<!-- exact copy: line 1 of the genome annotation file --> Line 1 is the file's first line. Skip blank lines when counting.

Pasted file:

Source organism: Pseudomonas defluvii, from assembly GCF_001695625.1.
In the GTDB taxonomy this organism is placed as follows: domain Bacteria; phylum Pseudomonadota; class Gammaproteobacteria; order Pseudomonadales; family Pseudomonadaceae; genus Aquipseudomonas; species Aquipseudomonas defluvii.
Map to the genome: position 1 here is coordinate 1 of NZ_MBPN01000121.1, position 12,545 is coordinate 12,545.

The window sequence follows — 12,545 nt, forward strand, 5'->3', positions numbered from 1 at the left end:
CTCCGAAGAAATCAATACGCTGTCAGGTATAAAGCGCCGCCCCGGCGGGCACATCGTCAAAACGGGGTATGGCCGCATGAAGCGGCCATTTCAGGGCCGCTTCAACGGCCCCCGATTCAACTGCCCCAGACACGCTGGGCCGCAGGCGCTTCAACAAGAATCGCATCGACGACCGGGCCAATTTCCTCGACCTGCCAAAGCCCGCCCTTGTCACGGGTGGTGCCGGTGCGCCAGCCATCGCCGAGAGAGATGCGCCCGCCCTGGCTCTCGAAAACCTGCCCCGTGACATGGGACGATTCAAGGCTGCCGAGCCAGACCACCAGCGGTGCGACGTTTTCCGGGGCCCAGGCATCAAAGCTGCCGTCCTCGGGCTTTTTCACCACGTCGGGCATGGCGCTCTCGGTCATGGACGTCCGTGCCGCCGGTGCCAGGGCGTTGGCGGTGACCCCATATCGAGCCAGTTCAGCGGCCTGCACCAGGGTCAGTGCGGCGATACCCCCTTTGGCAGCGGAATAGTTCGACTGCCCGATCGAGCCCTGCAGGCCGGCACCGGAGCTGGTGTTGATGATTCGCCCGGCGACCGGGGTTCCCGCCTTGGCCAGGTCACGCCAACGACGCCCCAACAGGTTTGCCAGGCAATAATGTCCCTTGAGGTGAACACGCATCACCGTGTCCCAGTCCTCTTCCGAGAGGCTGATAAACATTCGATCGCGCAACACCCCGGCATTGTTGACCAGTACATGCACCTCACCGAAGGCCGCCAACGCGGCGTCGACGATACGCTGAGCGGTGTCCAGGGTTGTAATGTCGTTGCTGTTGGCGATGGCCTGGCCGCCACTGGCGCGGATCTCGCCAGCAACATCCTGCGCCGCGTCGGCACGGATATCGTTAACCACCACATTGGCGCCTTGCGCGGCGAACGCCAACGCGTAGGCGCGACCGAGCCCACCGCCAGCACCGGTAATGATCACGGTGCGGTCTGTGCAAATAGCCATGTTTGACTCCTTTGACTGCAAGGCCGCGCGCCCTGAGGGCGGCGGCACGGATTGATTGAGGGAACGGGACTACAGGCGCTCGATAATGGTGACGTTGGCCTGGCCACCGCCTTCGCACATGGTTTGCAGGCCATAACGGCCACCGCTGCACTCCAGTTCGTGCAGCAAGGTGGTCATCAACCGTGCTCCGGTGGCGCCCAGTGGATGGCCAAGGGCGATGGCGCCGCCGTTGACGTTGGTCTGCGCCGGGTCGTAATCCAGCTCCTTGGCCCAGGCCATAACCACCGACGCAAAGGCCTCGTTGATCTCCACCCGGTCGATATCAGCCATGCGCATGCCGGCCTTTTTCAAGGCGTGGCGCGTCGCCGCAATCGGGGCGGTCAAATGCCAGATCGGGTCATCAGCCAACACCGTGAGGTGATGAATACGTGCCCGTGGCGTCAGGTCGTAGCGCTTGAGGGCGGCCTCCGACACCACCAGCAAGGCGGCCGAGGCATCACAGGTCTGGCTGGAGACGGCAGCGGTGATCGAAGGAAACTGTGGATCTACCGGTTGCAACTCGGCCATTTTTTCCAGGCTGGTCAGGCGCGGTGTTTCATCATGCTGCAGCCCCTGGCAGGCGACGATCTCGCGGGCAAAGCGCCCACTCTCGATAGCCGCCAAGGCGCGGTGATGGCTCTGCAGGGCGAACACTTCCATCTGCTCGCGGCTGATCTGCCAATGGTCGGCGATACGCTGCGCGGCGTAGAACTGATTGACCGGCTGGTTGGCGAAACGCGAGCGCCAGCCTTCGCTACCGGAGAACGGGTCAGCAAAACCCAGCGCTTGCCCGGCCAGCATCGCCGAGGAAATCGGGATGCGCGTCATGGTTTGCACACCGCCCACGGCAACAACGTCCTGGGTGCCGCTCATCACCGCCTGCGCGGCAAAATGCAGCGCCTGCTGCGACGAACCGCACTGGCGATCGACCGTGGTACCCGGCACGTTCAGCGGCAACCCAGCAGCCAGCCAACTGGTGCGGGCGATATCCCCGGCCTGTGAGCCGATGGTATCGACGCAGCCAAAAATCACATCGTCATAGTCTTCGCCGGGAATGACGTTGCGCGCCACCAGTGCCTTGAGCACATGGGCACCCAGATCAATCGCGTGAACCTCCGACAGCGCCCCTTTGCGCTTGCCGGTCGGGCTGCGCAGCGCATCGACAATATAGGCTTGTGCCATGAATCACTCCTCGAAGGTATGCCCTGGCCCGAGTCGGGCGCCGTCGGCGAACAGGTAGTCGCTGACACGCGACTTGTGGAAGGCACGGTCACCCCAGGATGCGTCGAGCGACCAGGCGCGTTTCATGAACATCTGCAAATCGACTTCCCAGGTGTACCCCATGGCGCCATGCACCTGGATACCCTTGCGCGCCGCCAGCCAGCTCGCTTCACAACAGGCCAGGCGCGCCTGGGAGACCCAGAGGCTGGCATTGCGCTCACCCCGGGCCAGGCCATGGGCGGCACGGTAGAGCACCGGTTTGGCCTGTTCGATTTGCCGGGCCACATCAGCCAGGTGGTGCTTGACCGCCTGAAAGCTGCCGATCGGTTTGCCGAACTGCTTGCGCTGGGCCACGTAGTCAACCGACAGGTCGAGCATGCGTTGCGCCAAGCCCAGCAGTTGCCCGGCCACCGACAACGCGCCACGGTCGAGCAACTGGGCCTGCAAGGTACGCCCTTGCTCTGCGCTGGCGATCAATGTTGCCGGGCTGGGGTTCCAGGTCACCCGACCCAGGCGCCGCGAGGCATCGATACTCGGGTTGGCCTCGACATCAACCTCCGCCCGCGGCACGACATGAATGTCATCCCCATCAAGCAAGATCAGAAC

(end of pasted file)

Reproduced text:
Source organism: Pseudomonas defluvii, from assembly GCF_001695625.1.